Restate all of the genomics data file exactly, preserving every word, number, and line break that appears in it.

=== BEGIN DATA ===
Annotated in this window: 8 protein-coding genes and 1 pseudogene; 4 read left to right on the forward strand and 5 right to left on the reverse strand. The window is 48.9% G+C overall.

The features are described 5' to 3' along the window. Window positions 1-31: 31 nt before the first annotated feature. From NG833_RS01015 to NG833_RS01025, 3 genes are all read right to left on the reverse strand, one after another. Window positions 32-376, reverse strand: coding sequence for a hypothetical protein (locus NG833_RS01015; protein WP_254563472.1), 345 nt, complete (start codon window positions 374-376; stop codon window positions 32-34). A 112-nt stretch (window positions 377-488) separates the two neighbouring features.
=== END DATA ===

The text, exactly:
Annotated in this window: 8 protein-coding genes and 1 pseudogene; 4 read left to right on the forward strand and 5 right to left on the reverse strand. The window is 48.9% G+C overall.

The features are described 5' to 3' along the window. Window positions 1-31: 31 nt before the first annotated feature. From NG833_RS01015 to NG833_RS01025, 3 genes are all read right to left on the reverse strand, one after another. Window positions 32-376, reverse strand: coding sequence for a hypothetical protein (locus NG833_RS01015; protein WP_254563472.1), 345 nt, complete (start codon window positions 374-376; stop codon window positions 32-34). A 112-nt stretch (window positions 377-488) separates the two neighbouring features.